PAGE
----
CAGED by April P.
I really hated working in early recovery. I quit working at a fast food place because I did not want to deal with the public. The local animal shelter was hiring. I thought that would be perfect for me! Animals don’t talk and won’t get on my nerves! First day on the job I tried to take a dog for a walk but it bit me before I could get it on the leash. So the boss stuck me up in the “cat room” instead.

It was stacked full of cages, one on top of another and another. The pungent smell knocked me back a few steps. Immediately I thought, “and how much are they paying me?” My fellow employees were very nice so I decided that I would at LEAST finish the shift. I cleaned cat cages for 4 straight hours. Yes, it was gross.
For some reason, I kept that job for a while. This was a No-Kill Shelter so some of the cats had been there for a year or more. THIS is when the job got interesting!

I noticed that the cats that were there for a long time refused to come out of their cages, while kittens would jump at the chance at escape. I could coax them out but they would go right back inside. They were “caged” in their minds. Without the cage, they were lost. It was all they knew.
I found “powerlessness” outside of a book, outside of a meeting! There it was smacking me in the face every day as I cleaned!  In the beginning, I was like the kitten. I could use and put the drug down and go on my merry way. I was still free. The more I used, the more comfy the cage became. Boxed in, able to see the door but can’t go through it. Just like the cats. Fully aware the cage is open, they decide to stay. Probably makes no sense to the kitten that is running amuck and jumping around. Just like our behavior in addiction makes no sense to the “normal people.”

Working there reminded me that I was unfeeling toward animals in my addiction. I had no use for them. In recovery I see that they are more than I expected them to be! A couple years ago my husband and I adopted a shelter mutt. He is a great comfort to me when I am lonely or sad. I believe animals have a place in God’s world. They are not meant to be caged and neither are we.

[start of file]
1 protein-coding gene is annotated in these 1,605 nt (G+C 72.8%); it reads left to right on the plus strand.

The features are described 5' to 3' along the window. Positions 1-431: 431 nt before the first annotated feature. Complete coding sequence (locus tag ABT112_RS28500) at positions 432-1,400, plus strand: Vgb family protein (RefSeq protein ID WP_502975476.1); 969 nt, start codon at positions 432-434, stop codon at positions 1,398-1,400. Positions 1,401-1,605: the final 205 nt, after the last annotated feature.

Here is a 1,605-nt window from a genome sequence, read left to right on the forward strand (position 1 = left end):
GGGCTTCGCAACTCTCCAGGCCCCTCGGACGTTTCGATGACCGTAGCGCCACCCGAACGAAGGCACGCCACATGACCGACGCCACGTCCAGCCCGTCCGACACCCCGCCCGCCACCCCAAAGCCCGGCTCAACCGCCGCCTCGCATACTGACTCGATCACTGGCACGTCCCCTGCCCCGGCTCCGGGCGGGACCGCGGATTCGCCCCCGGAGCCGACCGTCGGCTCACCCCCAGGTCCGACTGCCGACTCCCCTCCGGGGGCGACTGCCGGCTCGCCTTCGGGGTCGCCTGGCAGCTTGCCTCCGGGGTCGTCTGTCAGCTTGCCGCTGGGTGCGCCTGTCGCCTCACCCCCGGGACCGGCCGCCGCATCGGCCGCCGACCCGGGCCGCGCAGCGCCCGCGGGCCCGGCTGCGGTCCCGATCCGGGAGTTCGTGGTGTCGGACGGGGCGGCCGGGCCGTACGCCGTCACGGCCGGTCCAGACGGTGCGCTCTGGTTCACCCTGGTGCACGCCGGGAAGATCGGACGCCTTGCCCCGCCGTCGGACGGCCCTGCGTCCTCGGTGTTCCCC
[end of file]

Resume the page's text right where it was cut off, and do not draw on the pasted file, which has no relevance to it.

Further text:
Step One brought me out of the cage of powerlessness. I am grateful that I had the awesome opportunity to see it - LIVE and in action! To this day I still look for examples of it in everyday life.

Write a comment

Comments: 6
  • #1

    April Pfrogner (Thursday, 30 May 2013 12:34)

    thank you for posting my story!

  • #2

    tsrc (Monday, 10 March 2014 12:49)

    You're welcome April! Thank you for sharing it!

  • #3

    Theresa Arita (Tuesday, 13 May 2014 07:38)

    April, that is so insightful. I love practicle stories that make sobriety lessons real. I'll never forget this one and will pass it on to others in recovery. God set me free-no more cages-unless I choose to step back in and shut the door. Thank you.

  • #4

    april pfrogner (Wednesday, 24 August 2016 10:02)

    hi there. im the author of the above blog. will you please change my name to April P instead of Pfrogner? im trying to distance my real name from my author name thank you.

  • #5

    Tina (Tuesday, 30 August 2016 10:19)

    April, I'm sorry it took so long but I changed your name on the Caged article...thank you for sharing it with me and others.

  • #6

    april p (Saturday, 12 May 2018 18:44)

    Hi there. I am the author of this article. Can you delete the above message with my last name attached to it?



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